By Denise Mann
WebMD Health News
Reviewed by Brunilda Nazario, MD
Latest Diabetes News
The panel voted 10 to 5 in favor of the drug's approval, but did express concern about heart and stroke risks. The FDA is not obligated to follow the advice of its panels, but it usually does. The FDA is expected to give its decision in March.
Taken by mouth once a day, the drug could be the first in a new class of diabetes drugs called sodium-glucose cotransporter 2 (SGLT2) inhibitors. Canagliflozin works to reduce the amount of blood sugar (glucose) reabsorbed by the kidneys. This results in glucose being expelled in the urine.
Preliminary data suggest that people who take the new medication have lower glucose levels and also lose weight. Studies of the new drug are ongoing.
The drug is being developed by Johnson & Johnson subsidiary Janssen Research & Development.
Safety Concerns Linger
Despite recommending approval of the new drug, panel members expressed concerns about risks of heart disease and stroke. But data on studies evaluating this risk were insufficient.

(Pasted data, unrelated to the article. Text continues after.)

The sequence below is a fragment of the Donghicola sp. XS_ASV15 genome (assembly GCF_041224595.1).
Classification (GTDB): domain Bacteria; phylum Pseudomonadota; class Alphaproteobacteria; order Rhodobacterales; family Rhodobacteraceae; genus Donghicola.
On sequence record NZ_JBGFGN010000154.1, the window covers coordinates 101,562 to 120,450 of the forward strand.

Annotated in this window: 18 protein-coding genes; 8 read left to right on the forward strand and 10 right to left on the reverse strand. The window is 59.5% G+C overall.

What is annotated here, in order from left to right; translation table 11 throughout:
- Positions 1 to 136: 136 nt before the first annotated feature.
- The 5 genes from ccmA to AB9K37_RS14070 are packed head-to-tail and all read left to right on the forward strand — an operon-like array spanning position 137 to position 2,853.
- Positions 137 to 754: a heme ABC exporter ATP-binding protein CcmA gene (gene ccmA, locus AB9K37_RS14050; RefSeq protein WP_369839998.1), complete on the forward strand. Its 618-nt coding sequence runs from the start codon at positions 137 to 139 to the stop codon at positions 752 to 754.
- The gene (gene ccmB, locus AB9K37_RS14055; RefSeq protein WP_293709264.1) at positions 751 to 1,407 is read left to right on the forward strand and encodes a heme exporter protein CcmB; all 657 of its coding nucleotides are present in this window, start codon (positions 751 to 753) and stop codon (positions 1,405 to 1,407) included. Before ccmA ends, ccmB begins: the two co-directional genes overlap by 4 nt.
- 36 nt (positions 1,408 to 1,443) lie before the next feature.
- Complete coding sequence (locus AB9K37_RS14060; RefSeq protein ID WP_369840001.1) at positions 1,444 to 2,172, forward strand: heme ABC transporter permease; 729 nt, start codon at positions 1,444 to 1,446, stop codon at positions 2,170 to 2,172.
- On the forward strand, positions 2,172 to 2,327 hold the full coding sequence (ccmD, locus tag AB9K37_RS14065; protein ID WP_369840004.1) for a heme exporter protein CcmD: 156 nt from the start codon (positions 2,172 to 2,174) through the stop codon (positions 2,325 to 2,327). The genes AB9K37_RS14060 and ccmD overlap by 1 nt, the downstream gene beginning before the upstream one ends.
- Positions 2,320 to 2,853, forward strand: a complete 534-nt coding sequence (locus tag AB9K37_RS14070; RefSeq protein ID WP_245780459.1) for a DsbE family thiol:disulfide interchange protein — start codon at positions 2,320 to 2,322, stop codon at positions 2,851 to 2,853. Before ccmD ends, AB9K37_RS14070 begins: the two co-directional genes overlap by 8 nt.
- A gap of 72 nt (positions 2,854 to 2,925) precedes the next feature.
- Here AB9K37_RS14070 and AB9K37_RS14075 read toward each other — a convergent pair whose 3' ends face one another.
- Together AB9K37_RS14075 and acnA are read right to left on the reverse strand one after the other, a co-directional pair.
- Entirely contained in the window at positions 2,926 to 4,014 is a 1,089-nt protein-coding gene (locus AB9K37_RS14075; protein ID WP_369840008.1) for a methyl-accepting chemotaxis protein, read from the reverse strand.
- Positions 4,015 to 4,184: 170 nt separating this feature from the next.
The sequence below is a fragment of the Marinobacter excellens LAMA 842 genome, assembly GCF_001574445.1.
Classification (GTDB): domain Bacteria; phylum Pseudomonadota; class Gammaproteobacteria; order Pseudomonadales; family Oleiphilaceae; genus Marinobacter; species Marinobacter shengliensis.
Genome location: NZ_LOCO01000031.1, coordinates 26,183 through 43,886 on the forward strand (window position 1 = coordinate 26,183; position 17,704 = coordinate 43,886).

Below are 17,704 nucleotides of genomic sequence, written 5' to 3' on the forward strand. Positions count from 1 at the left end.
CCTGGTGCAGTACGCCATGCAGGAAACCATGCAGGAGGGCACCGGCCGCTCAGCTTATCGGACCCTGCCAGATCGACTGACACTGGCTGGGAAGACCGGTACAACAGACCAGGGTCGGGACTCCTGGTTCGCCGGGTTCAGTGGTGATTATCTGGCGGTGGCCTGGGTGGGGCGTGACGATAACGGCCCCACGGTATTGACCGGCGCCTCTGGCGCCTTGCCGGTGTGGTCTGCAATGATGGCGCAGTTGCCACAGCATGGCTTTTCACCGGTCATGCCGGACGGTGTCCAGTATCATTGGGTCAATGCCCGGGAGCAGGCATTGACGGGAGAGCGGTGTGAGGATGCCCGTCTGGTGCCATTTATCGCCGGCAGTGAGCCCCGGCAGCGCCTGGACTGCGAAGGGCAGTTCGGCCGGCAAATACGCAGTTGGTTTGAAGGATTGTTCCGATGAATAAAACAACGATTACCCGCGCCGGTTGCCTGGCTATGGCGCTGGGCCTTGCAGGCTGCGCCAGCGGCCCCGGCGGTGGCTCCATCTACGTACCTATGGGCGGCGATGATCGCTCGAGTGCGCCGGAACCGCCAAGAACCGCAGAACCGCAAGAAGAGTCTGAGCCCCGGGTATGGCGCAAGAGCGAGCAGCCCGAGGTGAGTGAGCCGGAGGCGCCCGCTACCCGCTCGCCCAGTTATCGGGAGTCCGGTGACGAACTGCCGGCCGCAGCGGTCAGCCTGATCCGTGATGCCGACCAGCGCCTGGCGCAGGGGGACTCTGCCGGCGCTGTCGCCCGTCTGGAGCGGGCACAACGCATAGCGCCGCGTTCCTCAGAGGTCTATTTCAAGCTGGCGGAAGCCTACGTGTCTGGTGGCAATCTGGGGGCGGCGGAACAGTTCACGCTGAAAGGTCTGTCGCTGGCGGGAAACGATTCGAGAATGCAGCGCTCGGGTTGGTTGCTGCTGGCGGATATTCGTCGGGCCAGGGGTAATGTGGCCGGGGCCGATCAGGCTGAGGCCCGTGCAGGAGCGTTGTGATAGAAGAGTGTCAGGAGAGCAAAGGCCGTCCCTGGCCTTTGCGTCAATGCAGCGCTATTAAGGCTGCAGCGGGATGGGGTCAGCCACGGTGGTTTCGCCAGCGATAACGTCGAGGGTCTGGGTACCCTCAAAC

They also expressed concerns about the use and safety of this drug in people with kidney disease. As such, some panel members recommended that people with kidney damage do not use this drug if it is approved.
In January 2012, the FDA voted against another SGLT2 inhibitor, dapagliflozin, due to concerns about a cancer risk. This drug was approved in the European Union in November 2012. There is no cancer risk seen with canagliflozin.
SOURCE:News release, Johnson & Johnson.
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